How can we best achieve our goal of minimizing foreclosures in an economic downturn? Traditional mortgage lenders like community banks that maintain loans in their own portfolios have long seen foreclosure as a last resort; loan modifications (including refinancing) are their preferred options. Community norms also pressure local lenders to use gentler methods to resolve problem loans rather than moving immediately to oust people from their homes. Over decades of experience, they learned to use this tool only when truly necessary.
In the 2008 crisis, this traditional response broke down spectacularly. Major changes in the market, especially mortgage securitization and greater specialization, severed the ownership and servicing of many loans from their originators. Confused customers suffered a “disconnect” in communicating with their servicers, and the paperwork to qualify for loan modifications became more burdensome. Sloppy corporate records produced frequent gaps in mortgage files. Incomplete files were costly to handle, and servicers faced huge fines for “fixing” the gaps by fraudulently fabricating the documents they needed to secure foreclosure.
Processes were a mess, with huge volumes of defaults. Some companies went out of business and stranded servicing rights; others merged and ran into balky technology adjustments. All of this further strained the creaky mechanisms of the foreclosure process. The story of the sluggish economic recovery after 2009 is a story marked by malignant tumors throughout the housing market that were extremely slow to heal.
Do we need to worry about those same problems in the current economic crisis? Much has changed in the last decade. New regulations and requirements for mortgage servicers, and closer supervisory oversight, have delivered some improvements.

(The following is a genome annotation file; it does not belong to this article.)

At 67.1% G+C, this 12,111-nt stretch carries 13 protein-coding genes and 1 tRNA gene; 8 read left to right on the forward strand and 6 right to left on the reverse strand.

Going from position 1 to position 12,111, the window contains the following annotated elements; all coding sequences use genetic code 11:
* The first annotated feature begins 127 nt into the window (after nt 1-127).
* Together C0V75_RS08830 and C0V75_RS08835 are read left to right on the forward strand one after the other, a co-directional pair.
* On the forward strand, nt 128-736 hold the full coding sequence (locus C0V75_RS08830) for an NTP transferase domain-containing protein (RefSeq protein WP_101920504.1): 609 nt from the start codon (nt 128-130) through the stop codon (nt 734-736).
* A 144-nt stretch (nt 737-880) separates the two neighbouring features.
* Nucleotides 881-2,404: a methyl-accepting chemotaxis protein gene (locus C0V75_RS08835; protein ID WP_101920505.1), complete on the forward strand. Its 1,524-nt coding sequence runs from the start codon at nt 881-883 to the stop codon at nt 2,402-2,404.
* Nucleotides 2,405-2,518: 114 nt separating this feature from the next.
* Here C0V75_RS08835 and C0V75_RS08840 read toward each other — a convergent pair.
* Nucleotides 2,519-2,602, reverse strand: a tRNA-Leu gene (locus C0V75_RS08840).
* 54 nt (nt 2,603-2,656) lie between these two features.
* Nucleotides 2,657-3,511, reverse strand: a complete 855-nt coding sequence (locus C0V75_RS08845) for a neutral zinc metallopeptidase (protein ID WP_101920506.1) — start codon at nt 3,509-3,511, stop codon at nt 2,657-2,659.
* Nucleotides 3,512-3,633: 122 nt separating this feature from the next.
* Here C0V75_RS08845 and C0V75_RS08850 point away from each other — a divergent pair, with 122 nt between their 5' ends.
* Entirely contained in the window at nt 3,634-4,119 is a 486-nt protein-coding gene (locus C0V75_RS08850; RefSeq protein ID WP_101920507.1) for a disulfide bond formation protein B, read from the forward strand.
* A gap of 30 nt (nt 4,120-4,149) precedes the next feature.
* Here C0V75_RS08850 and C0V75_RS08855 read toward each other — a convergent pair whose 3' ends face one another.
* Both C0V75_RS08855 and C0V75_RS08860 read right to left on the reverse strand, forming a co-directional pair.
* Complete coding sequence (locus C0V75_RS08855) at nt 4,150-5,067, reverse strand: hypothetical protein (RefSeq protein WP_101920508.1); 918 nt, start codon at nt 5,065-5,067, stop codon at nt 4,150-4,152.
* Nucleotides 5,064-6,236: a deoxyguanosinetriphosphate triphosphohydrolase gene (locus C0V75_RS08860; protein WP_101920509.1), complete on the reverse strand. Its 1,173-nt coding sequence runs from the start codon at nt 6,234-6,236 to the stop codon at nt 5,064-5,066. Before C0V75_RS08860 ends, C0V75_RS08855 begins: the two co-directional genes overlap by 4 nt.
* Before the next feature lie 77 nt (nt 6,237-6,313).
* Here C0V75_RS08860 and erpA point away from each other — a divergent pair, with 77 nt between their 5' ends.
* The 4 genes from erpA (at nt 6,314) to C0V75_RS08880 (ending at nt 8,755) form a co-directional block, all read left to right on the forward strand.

The CARES Act also largely streamlined the mortgage forbearance process, cutting the Gordian knot of paperwork fiascos that marred mortgage servicing in the last crisis. We are approaching 5 million mortgages on forbearance plans, with increases likely at the beginning of each subsequent month for as long as unemployment stays elevated. Moratoriums are “flattening the curve” of foreclosures to ease the pressure on the legal system, at least temporarily.
But many servicers face another problem we have not yet addressed. Banks are diversified financial companies, with capital cushions mandated by their prudential regulators and ample financial backstops available from the Federal Reserve. Forgoing mortgage payments is costly, but they can weather the storm.
For specialized companies that focus on mortgage servicing as a separate business line, however, the economic incentives are different. They now make up close to half the market. They are not diversified, with less capital and fewer liquidity options than the banks, leaving them less able to support workout plans that forgo payments for any extended period. Their very survival is threatened when large numbers of expected payments are not received. Both the GAO and the FSOC have highlighted this regulatory gap, which poses increased risks to the overall financial system.
Although servicing specialty businesses operate efficiently during most of the business cycle, they become terribly inefficient in the trough, as non-performing loans demand costly personal attention that is not easily automated.